The Smithsonian Institution: The Gift of a British Subject

Victoria here, writing about my annual trip to Washington, D. C. Whenever I can, I visit one or more of the great museums of the Smithsonian Institution, and I always think about the way it got started by a posthumous gift from James Smithson (1765-1829) “to found, at Washington, under the name of the Smithsonian Institution, an Establishment for the increase and diffusion of knowledge.”  In typical American political fashion, there was considerable debate about how the gift would be used, but by 1846, President James Polk signed the bill that created the SI.

The Red Castle on the Mall, Independence Avenue facade
Quoting from the SI’s brochures: James Smithson “was born James Lewis Macie in Paris, France, in 1765.  His mother was the widow Elizabeth Hungerford Keate Macie of Bath, England, a descendant of Henry VII. His father, Hugh Smithson, the Duke of Northumberland, was actually married to his mother’s cousin. After his mother’s death in 1800, he officially changed his name to Smithson …graduated from Pembroke College, Oxford, in 1786, the same year he became a naturalized British citizen…he was the youngest to be admitted as a Fellow of the Royal Society…in 1802, he identified a specific zinc ore that was posthumously renamed smithsonite in his honor…”
Painting of James Smithson in the Red Castle

It is tempting to speculate on Why Smithson left his fortune to the US, a place he never visited.  Perhaps he was offended by the way in which the English aristocracy treated him as the illegitimate son of a Duke.  Perhaps he admired the experiement in government across the Atlantic. However he made the decision, the result cannot be disputed: a great institution which honors his name.

a youthful Smithson, by James Roberts, 1786

A chemist and geologist, Smithson died in Genoa, Italy, in 1829 and was buried there.  In 1903, Alexander Graham Bell (a Regent of the SI) and his wife bought Smithson’s remains to Washington where he is now at rest.

Memorial to James Smithson in the Red Castle
The Red Castle, designed by architect James Renwick Jr. in the Medieval Revival style, was the first of the SI Buildings and housed the complete collection and operations for many years.  It was remodeled and enlarged after a fire in 1865.  Today, the building houses the information center, a few of the original displays, and the ubiquitous gift shop.  Below are a few views I took of the Red Castle.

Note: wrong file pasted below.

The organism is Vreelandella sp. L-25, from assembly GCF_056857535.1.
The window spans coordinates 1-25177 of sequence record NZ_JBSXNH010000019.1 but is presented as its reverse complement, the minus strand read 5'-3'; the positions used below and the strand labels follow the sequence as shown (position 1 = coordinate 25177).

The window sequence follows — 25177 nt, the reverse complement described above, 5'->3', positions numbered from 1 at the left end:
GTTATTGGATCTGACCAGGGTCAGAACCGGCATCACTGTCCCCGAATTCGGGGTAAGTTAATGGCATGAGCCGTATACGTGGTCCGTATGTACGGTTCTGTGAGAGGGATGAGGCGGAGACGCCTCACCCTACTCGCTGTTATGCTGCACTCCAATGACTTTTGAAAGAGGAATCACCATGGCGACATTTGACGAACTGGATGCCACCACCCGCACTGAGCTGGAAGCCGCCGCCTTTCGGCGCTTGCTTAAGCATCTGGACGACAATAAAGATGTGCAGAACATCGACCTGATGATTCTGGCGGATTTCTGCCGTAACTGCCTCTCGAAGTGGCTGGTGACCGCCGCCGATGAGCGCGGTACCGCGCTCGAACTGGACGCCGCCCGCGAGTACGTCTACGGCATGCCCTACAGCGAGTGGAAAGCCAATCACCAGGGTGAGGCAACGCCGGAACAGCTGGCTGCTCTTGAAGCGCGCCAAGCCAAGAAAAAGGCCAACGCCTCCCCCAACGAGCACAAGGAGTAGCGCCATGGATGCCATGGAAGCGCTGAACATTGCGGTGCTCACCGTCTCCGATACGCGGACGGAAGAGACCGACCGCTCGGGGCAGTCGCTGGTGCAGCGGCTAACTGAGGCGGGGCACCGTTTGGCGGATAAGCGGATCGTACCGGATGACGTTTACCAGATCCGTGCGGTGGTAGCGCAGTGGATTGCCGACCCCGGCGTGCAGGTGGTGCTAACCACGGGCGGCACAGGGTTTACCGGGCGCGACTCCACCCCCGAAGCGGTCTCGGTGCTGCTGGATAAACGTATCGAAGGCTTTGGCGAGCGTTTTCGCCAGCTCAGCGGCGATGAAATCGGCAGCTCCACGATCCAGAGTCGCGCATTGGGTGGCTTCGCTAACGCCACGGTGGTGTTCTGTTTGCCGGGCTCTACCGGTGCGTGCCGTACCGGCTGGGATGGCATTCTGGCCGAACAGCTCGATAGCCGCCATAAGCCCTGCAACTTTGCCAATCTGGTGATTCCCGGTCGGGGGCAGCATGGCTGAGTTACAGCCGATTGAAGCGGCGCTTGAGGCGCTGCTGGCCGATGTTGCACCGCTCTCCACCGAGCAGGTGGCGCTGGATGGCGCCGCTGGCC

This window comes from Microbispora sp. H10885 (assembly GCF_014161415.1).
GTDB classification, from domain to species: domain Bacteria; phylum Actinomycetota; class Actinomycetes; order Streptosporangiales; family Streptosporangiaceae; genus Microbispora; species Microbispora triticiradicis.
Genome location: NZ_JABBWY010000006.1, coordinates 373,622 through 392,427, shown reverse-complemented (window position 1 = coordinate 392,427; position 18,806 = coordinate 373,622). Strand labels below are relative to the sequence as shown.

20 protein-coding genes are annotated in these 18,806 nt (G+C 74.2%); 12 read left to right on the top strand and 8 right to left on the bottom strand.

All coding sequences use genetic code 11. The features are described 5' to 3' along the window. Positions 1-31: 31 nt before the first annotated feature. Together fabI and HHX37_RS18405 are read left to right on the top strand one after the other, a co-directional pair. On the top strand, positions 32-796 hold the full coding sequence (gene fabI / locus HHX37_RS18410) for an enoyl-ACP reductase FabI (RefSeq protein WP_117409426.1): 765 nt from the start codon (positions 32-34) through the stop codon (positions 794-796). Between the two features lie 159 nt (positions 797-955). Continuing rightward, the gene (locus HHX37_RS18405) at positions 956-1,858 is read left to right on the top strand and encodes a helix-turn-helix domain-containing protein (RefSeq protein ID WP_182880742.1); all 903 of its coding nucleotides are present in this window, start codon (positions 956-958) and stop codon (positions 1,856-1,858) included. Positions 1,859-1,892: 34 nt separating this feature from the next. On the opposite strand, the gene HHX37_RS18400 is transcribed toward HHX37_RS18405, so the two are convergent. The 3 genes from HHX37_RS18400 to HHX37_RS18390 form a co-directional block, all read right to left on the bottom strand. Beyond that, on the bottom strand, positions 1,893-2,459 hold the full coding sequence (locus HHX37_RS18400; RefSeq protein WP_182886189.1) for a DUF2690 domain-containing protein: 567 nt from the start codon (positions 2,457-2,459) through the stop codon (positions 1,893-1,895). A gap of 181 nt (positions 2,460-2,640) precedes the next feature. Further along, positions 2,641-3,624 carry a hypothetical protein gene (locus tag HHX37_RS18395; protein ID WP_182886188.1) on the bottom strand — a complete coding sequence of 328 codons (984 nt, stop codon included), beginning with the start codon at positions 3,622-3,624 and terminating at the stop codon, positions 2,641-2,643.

from the Mall
reflection of the Washington Monument in the window
The Great Hall
Peacock in the Commons (stuffed)
gift shop
The Smithsonian has grown to a gigantic size today, with parts of the SI located in many places besides Washington.  But it remains in the popular mind, a collection of large and fascinating museums along the Mall between the Washington Monument and the Capitol.  Here are a few you might have visited.
Museum of American H
Freer Gallery of Art
Museum of Natural History
Museum of African Art
Air and Space Museum
Museum of the American Indian
Tipis on the lawn of the American Indian Museum, with the Capitol nearby
This is just the beginning of the Smithsonian journey — in which you can participate by internet, tours, special aps, the magazine and video productions.  Just start by clicking here
What would James Smithson think of the results of his gift of about half a million dollars?  Since we can only guess why he gave the money in the first place, he could have no way of expecting that his gift would start one of the world’s greatest educational and research institutions.  Thank you, Mr. Smithson!
Soon I will write more about my visit to the National Gallery, a neighbor to the Smithsonian Museums but a separate entity. 

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